Every table uses a map that specifies which AMPs store the rows of the table. For tables with fallback, the primary and fallback copies of the row are stored on different AMPs in the map.
You can use maps to optimize the placement of tables on the AMPs in your system or to redistribute table rows after a system expansion. Before doing this, it is important to consider some general concepts.
- Contiguous map
- This type of map includes all AMPs within a specified range. By default, every system has one contiguous map that includes every AMP in the system. Vantage creates contiguous maps during a system initialization, configuration, or reconfiguration.
- Sparse map
- This type of map includes a subset of AMPs from a contiguous map. By default, each system that enables MAPS Architecture has a 1-AMP sparse map and an n-AMP sparse map, where n is the number of nodes in the system. You can also create new sparse maps if you have appropriate database privileges.
Secondary index tables use the same map as their base (indexed) table. Tables and join indexes are assigned a map either explicitly or by default.
Sparse maps are efficient for small tables. For example, consider a table with just one row on a 1,000 AMP system. A request requiring a full-table scan would require all 1,000 AMPs in a contiguous map to read their rows. Because the table has only one row, 999 AMPs use resources to determine and report that they have no rows. However, if the one-row table uses a one-AMP sparse map, Teradata knows which AMP to read and can respond faster to a request on that table.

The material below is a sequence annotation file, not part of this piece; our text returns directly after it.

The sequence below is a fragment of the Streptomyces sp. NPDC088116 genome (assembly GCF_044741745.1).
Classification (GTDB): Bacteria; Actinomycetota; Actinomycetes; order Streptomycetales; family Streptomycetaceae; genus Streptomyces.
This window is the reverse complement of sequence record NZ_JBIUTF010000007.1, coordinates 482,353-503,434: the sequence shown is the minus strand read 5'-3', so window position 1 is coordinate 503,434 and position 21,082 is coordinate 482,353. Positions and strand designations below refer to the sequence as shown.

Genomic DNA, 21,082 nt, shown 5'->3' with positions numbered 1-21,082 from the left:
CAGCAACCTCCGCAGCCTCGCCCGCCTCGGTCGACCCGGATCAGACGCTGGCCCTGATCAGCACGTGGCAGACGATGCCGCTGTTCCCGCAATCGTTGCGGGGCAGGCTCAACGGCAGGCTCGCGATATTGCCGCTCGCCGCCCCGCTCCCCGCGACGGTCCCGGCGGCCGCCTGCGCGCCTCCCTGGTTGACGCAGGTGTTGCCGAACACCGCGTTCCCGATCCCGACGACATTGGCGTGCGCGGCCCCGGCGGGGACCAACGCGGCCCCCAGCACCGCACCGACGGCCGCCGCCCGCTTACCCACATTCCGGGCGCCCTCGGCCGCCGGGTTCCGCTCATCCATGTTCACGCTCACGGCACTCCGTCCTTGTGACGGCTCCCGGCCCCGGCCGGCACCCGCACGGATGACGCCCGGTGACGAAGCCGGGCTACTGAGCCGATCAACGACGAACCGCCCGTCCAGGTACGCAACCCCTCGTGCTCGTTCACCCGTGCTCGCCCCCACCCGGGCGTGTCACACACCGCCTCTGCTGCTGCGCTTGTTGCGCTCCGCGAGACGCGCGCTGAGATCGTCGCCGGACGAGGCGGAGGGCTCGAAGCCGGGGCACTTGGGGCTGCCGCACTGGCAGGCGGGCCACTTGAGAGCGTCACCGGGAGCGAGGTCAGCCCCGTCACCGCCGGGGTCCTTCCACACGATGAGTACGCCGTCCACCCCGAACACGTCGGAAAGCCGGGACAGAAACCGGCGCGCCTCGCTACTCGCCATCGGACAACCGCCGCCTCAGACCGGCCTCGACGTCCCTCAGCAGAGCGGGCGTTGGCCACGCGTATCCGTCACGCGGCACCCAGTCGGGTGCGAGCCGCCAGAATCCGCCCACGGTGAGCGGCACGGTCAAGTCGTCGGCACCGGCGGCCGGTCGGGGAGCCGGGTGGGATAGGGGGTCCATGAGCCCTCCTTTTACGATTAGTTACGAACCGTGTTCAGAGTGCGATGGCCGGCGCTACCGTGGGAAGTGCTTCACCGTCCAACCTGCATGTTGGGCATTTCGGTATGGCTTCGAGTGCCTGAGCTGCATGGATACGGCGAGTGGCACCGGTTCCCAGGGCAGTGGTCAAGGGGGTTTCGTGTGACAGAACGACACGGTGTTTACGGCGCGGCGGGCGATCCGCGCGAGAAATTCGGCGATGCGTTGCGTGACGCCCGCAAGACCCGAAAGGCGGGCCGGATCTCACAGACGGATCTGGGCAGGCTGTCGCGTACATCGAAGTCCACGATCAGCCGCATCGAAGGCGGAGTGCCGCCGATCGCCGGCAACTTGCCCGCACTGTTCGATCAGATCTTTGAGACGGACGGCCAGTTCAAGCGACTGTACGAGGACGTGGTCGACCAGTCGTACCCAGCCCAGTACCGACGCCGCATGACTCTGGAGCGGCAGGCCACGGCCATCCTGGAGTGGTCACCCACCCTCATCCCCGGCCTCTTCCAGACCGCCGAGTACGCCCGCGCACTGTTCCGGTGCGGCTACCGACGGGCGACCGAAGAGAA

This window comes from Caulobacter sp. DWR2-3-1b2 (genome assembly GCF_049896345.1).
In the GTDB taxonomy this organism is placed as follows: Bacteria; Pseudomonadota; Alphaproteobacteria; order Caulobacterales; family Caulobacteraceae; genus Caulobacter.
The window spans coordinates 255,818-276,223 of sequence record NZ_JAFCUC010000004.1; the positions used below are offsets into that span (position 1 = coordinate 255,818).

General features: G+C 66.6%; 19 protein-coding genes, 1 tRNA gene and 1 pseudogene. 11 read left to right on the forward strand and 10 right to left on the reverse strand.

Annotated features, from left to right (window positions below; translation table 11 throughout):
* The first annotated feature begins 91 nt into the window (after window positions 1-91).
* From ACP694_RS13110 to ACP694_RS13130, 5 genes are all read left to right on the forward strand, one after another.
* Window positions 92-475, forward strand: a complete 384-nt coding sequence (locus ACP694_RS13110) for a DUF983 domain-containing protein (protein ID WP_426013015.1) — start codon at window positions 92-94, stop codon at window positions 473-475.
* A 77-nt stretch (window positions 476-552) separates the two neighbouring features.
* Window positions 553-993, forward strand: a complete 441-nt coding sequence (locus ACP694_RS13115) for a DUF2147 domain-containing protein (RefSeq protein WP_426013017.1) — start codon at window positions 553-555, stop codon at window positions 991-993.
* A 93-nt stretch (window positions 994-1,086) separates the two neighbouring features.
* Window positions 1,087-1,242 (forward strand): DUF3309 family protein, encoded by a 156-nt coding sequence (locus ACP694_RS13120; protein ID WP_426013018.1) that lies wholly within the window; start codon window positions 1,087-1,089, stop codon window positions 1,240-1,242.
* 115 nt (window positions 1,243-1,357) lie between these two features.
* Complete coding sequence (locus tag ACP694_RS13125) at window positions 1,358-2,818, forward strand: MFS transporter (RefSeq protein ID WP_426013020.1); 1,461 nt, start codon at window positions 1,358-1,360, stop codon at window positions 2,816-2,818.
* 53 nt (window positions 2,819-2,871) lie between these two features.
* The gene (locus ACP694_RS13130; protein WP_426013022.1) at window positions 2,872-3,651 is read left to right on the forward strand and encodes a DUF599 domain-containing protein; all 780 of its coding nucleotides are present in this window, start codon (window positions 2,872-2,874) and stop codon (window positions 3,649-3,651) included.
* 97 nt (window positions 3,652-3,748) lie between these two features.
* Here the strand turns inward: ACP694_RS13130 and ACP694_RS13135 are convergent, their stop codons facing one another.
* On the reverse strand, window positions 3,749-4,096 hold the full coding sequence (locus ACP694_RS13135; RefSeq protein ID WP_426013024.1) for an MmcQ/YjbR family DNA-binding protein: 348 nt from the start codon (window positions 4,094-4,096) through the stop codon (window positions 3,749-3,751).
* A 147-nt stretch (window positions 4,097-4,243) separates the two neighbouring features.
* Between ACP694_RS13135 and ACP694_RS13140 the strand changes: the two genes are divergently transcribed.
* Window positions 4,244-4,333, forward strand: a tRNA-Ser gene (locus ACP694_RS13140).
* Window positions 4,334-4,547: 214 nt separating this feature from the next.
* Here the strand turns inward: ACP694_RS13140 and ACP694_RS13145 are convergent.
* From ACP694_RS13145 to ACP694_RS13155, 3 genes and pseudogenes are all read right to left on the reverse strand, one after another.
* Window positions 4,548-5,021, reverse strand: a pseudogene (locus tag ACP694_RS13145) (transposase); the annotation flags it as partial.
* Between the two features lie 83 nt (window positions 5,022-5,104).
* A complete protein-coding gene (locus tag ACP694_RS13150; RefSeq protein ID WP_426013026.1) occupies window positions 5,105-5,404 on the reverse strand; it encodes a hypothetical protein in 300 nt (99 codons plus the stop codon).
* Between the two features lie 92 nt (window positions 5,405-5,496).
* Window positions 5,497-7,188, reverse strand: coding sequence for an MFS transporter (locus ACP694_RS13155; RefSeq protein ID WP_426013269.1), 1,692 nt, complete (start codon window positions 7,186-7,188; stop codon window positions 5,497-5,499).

To determine which maps are currently defined on the system, query the DBC.MapsV or DBC.MapsVX views. For more information on Data Dictionary views, see Teradata Vantage™ - Data Dictionary, B035-1092.
Sparse Maps and Table Colocation
Rows from tables that have the same PI or PA and that share the same contiguous map are distributed to the same AMPs. This is called table colocation. Colocation provides a performance advantage when tables are joined on their PI or PA columns, because the join processing for corresponding rows happens within the same AMP.
For tables using sparse maps, there is an additional requirement for joins to take advantage of colocation.
Because tables using the same sparse map may not be stored on the same subset of AMPs, even if these tables have the same PI or PA, their corresponding rows would not benefit from colocation during joins involving the PI or PA columns. You can force rows of frequently joined tables to be distributed to the same subset of AMPs by specifying a colocation name when you associate the tables with the sparse map. The colocation name forces tables that use the same sparse map to be stored on the same subset of AMPs.